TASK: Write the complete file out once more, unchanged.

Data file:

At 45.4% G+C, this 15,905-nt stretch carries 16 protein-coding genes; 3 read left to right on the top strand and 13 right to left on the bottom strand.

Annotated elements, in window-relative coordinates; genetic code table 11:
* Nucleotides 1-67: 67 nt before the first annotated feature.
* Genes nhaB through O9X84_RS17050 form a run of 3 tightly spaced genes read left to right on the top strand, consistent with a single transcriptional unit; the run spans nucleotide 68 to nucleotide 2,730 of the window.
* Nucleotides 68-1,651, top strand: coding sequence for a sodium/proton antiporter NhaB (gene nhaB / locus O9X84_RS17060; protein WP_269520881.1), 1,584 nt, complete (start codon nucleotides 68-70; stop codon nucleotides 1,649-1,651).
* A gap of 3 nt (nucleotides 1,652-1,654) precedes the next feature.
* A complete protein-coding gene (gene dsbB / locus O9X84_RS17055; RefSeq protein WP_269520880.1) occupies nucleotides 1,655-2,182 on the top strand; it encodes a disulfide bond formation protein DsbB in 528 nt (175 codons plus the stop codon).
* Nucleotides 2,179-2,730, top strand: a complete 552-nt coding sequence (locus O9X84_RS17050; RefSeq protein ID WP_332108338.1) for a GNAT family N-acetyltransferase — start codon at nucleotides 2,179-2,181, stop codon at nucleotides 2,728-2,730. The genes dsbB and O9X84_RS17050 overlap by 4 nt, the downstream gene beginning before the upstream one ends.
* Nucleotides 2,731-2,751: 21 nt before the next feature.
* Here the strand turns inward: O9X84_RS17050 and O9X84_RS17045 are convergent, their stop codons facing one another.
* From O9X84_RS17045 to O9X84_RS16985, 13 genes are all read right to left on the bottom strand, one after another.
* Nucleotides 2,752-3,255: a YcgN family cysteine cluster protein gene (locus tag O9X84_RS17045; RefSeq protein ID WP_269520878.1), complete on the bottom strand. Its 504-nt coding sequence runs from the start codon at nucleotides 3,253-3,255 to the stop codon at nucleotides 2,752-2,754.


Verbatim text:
At 45.4% G+C, this 15,905-nt stretch carries 16 protein-coding genes; 3 read left to right on the top strand and 13 right to left on the bottom strand.

Annotated elements, in window-relative coordinates; genetic code table 11:
* Nucleotides 1-67: 67 nt before the first annotated feature.
* Genes nhaB through O9X84_RS17050 form a run of 3 tightly spaced genes read left to right on the top strand, consistent with a single transcriptional unit; the run spans nucleotide 68 to nucleotide 2,730 of the window.
* Nucleotides 68-1,651, top strand: coding sequence for a sodium/proton antiporter NhaB (gene nhaB / locus O9X84_RS17060; protein WP_269520881.1), 1,584 nt, complete (start codon nucleotides 68-70; stop codon nucleotides 1,649-1,651).
* A gap of 3 nt (nucleotides 1,652-1,654) precedes the next feature.
* A complete protein-coding gene (gene dsbB / locus O9X84_RS17055; RefSeq protein WP_269520880.1) occupies nucleotides 1,655-2,182 on the top strand; it encodes a disulfide bond formation protein DsbB in 528 nt (175 codons plus the stop codon).
* Nucleotides 2,179-2,730, top strand: a complete 552-nt coding sequence (locus O9X84_RS17050; RefSeq protein ID WP_332108338.1) for a GNAT family N-acetyltransferase — start codon at nucleotides 2,179-2,181, stop codon at nucleotides 2,728-2,730. The genes dsbB and O9X84_RS17050 overlap by 4 nt, the downstream gene beginning before the upstream one ends.
* Nucleotides 2,731-2,751: 21 nt before the next feature.
* Here the strand turns inward: O9X84_RS17050 and O9X84_RS17045 are convergent, their stop codons facing one another.
* From O9X84_RS17045 to O9X84_RS16985, 13 genes are all read right to left on the bottom strand, one after another.
* Nucleotides 2,752-3,255: a YcgN family cysteine cluster protein gene (locus tag O9X84_RS17045; RefSeq protein ID WP_269520878.1), complete on the bottom strand. Its 504-nt coding sequence runs from the start codon at nucleotides 3,253-3,255 to the stop codon at nucleotides 2,752-2,754.